10 Beatles Songs That Changed Music
Everyone knows how important the Beatles are in the history of music. Some Stones fans might disagree, but the Fab Four are where the idea of mega-star rock bands began. They were the first group to gain enormous fame on both sides of the Atlantic, and their charisma and amazing songs inspired thousands of bands to follow in their footsteps. Speaking of songs, the Beatles wrote and recorded tons of great ones, but at certain key moments in their career, they took their artistry a step further and created material that truly changed the face of music. That's what this list is all about. Now turn off your mind, relax and float downstream.
It could be argued ‘Tomorrow Never Knows’ is the seed from which EDM -- or any type of beat-driven dance music played in clubs -- grew. The song features a proto-hip-hop beat and sicker-than-sick backwards tape-loop effect. This is the spacey Beatles at their best.
‘Strawberry Fields Forever’ pretty much launched the psychedelic rock movement. It also introduced listeners to the Mellotron, a primitive synthesizer whose hollow sound falls somewhere between an electric organ and a stringed instrument. The Beatles didn’t invent the thing, but by using one here, they paved the way for numerous '70s prog rockers, German electronic experimentalists, '80s New Wavers and more.
‘Michelle’ may mark the first time a rock band decided to honor the greatness that is noiry French pop -- and the Beatles completely nailed it. From its phrasing to its chord changes, this 'Rubber Soul' cut is the perfect French kiss. And with its French lyrics, it's long made for great baby-making music on both sides of the Atlantic.
‘Helter Skelter’ made our ‘Heaviest Beatles Songs’ list -- and for good reason. There’s something so sinister about that machine-gun electric guitar riff in the beginning and the way the song proceeds to take off like a jumbo jet. And of course, there’s that great walk-down riff after McCartney sings the titular words in the chorus. This is the sound of molten metal, and while bands like Black Sabbath would take it to new levels of darkness, 'Helter Skelter' is a sonic beheading compared to every other Beatles track.
By George! What a fantastic way to introduce Western audiences to the East’s awesomest stringed instrument, the sitar, which doubles the acoustic guitar riff the second time through in the intro and throughout the rest of the song. The sitar is known for its tinniness in the high range and droning bass-like tone in the bottom range. Mad props must be given to Ravi Shankar for making it a thing before George Harrison got his hands on one.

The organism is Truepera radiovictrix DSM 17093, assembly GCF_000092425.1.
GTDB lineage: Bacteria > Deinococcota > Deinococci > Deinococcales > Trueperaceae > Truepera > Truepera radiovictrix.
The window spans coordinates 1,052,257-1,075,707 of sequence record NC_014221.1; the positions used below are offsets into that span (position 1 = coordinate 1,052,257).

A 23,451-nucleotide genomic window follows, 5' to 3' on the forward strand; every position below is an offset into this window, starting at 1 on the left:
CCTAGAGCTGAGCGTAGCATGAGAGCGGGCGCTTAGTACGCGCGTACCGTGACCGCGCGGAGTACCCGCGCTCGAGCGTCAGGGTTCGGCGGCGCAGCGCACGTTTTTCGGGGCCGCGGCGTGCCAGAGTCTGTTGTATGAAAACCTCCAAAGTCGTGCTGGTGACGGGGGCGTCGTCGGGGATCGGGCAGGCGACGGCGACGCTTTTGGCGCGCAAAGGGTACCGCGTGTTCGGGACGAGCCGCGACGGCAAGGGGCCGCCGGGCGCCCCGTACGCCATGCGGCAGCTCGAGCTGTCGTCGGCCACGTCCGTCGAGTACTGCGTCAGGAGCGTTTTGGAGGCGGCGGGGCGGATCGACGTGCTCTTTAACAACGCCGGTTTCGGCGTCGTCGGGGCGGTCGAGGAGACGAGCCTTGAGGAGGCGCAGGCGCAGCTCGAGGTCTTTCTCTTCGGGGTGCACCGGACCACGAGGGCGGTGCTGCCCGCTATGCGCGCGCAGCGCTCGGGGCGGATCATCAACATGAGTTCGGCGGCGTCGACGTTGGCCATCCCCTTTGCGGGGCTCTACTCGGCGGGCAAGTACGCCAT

The amazing, groundbreaking thing about the Beatles’ ‘Eleanor Rigby’ is that it’s not a "live band" song. It's very much a studio creation, and it's so traditional and orchestral that it’s hard to fit into a single genre. Is it rock? Is it classical? Plus, its eerie lyrics tell such a stark story of aging, emptiness, loneliness and death that it’s almost as if it were written by Edgar Allan Poe or H.P. Lovecraft.
The lead track on the Beatles’ head-turning 1967 opus of the same name, 'Sgt. Pepper's' was undoubtedly the first song Brian Wilson heard when he put his vinyl copy down on his turntable. The album would cause him to suffer a nervous breakdown, and while this song is amazing, the profound effect it -- and the other tunes that follow -- had on the Beach Boys mastermind makes you think hard about its place in rock history. (Side note: The Beach Boys’ ‘Pet Sounds’ is one of Paul McCartney’s favorite albums of all time, though he's seemingly managed to play it without losing his grip on sanity.)
This was the world’s introduction to the sensitive, serious side of the Beatles' songwriting. The ballad features Paul McCartney’s acoustic guitar and a plush string arrangement, and it's from here, you might say, that all great '70s lighter-wavers and '80s power ballads spring. Not bad for the bassist in the band.
The "impossible" chord that opens the song has caused endless amounts of excitement for music dorks around the world. It’s one of those game-changing moments where expert guitarists and non-musically-inclined listeners alike can appreciate what's going on. Not to mention the song’s awesome melody, cowbell accompaniment (more of which we always need) and 12-string Rickenbacker guitar solo. The latter may have led Roger McGuinn to start using said brand of six-string, which would define the sound of the Byrds.
It would be just plain irresponsible to not include this song -- the one the band played first on ‘Ed Sullivan' in front of an unimaginable 73 million people. The 'Sullivan' performance raises a key question: Why don’t young female fans scream, cry and pull out their hair at shows anymore? Answer: Because no modern songs are this good.